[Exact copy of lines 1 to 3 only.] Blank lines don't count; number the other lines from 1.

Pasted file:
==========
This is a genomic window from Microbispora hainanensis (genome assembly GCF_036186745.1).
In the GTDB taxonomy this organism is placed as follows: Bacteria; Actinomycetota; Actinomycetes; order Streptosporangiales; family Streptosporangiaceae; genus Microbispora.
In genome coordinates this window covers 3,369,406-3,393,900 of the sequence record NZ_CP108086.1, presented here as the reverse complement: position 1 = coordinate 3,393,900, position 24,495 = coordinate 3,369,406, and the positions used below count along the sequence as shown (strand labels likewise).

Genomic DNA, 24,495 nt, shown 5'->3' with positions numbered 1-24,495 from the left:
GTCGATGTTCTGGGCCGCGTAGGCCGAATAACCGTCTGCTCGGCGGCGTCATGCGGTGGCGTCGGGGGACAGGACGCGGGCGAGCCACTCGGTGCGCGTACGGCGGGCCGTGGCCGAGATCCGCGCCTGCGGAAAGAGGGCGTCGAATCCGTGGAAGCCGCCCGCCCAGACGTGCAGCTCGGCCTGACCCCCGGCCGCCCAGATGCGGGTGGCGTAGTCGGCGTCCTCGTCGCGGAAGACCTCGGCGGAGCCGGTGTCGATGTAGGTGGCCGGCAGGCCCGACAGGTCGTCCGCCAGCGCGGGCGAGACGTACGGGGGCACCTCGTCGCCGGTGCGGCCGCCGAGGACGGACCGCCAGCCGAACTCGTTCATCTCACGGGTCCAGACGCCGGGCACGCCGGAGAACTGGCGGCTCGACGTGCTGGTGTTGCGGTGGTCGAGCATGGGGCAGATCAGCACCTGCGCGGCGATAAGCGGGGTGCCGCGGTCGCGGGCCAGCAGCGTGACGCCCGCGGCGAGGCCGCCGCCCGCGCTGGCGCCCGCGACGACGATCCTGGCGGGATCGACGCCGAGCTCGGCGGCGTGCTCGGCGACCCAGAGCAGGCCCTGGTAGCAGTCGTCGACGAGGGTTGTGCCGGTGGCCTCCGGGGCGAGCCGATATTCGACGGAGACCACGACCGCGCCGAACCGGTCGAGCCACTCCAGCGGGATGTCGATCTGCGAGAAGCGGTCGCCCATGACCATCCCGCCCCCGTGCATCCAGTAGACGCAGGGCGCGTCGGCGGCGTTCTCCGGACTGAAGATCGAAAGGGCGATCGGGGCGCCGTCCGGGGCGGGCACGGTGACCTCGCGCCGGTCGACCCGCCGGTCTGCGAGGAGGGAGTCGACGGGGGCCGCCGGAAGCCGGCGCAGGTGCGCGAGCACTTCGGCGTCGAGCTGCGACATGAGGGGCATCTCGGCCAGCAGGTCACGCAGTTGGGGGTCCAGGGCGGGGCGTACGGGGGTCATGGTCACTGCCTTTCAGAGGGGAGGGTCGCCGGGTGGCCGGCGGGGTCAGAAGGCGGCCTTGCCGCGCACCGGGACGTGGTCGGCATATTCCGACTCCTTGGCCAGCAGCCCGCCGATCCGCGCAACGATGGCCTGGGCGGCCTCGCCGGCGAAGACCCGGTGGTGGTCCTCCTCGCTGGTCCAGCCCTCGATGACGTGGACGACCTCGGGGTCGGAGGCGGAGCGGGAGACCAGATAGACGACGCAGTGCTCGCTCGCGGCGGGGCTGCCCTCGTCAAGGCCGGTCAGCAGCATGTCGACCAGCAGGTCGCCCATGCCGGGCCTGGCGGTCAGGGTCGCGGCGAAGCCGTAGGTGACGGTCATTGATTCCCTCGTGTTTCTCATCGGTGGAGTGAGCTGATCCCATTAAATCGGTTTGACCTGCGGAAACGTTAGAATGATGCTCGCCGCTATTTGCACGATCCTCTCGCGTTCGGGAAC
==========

This is a genomic window from Microbispora hainanensis (genome assembly GCF_036186745.1).
In the GTDB taxonomy this organism is placed as follows: Bacteria; Actinomycetota; Actinomycetes; order Streptosporangiales; family Streptosporangiaceae; genus Microbispora.
In genome coordinates this window covers 3,369,406-3,393,900 of the sequence record NZ_CP108086.1, presented here as the reverse complement: position 1 = coordinate 3,393,900, position 24,495 = coordinate 3,369,406, and the positions used below count along the sequence as shown (strand labels likewise).